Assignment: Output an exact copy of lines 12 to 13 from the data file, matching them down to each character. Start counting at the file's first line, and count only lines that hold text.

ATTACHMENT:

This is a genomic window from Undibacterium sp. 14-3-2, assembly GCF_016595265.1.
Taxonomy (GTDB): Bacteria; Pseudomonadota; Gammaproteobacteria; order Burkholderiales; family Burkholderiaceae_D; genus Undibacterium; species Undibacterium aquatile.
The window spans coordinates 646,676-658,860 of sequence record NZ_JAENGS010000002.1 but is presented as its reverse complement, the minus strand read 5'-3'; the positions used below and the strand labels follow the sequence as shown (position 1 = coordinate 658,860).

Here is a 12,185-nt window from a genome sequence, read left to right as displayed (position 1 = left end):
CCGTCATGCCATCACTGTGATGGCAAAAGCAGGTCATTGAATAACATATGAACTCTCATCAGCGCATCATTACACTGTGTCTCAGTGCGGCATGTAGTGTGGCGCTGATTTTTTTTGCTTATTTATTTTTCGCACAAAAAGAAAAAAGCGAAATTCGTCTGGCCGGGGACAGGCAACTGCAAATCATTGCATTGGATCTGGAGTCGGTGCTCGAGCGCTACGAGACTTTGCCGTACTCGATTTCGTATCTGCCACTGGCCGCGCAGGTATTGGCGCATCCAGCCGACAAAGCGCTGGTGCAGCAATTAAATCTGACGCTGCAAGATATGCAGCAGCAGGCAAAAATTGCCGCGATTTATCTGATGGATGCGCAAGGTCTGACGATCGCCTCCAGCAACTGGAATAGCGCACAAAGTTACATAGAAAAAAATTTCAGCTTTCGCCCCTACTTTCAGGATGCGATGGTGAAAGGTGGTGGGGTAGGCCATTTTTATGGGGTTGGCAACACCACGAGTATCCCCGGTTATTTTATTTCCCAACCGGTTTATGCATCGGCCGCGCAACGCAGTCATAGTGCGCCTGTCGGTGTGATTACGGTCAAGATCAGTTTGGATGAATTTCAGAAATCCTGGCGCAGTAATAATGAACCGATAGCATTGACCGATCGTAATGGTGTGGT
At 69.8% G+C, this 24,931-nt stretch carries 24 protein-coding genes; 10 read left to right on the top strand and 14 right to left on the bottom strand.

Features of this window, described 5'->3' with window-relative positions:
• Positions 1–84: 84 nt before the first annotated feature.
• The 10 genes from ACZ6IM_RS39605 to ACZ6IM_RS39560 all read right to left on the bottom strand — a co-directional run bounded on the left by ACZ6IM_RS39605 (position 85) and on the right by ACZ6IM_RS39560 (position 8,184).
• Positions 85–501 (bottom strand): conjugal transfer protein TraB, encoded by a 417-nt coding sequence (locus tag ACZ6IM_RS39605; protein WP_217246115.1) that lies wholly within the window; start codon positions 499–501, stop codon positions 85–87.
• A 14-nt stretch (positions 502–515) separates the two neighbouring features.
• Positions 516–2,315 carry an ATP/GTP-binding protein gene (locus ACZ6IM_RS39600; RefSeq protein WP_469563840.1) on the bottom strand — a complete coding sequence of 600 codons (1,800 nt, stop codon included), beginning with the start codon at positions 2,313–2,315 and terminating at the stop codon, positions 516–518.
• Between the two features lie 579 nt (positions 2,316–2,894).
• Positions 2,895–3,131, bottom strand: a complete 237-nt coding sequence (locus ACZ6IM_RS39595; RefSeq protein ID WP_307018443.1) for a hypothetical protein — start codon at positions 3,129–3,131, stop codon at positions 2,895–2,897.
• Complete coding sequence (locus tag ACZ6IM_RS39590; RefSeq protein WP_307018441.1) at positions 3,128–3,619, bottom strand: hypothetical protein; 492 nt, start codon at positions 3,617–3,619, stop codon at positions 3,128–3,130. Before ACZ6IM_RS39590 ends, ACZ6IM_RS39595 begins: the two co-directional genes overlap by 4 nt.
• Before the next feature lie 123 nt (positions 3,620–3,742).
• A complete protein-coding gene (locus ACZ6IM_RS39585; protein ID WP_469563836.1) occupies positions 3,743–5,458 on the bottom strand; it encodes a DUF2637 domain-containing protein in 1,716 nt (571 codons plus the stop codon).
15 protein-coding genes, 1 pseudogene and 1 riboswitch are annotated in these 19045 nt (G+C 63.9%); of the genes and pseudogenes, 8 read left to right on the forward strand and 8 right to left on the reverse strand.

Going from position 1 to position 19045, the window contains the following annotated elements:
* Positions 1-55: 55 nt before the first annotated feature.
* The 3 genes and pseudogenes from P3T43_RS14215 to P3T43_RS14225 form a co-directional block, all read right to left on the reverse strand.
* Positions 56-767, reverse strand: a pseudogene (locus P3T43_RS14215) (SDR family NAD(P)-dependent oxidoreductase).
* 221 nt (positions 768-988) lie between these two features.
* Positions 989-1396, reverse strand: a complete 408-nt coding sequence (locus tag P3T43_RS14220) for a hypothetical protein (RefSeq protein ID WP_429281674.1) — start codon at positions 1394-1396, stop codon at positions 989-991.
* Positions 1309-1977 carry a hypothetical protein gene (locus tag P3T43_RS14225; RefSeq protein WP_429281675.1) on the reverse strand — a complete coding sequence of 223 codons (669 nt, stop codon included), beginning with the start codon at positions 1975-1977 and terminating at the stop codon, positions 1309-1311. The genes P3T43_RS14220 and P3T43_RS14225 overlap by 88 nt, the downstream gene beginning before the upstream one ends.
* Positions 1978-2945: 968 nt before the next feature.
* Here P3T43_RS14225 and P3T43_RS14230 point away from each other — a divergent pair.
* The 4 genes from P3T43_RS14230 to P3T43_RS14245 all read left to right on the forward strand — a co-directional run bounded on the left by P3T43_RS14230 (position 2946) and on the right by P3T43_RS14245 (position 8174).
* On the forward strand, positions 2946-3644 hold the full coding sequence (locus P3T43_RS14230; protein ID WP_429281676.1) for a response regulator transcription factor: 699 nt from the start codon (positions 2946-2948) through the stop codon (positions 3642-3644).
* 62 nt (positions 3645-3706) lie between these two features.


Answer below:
• Positions 516–2,315 carry an ATP/GTP-binding protein gene (locus ACZ6IM_RS39600; RefSeq protein WP_469563840.1) on the bottom strand — a complete coding sequence of 600 codons (1,800 nt, stop codon included), beginning with the start codon at positions 2,313–2,315 and terminating at the stop codon, positions 516–518.
• Between the two features lie 579 nt (positions 2,316–2,894).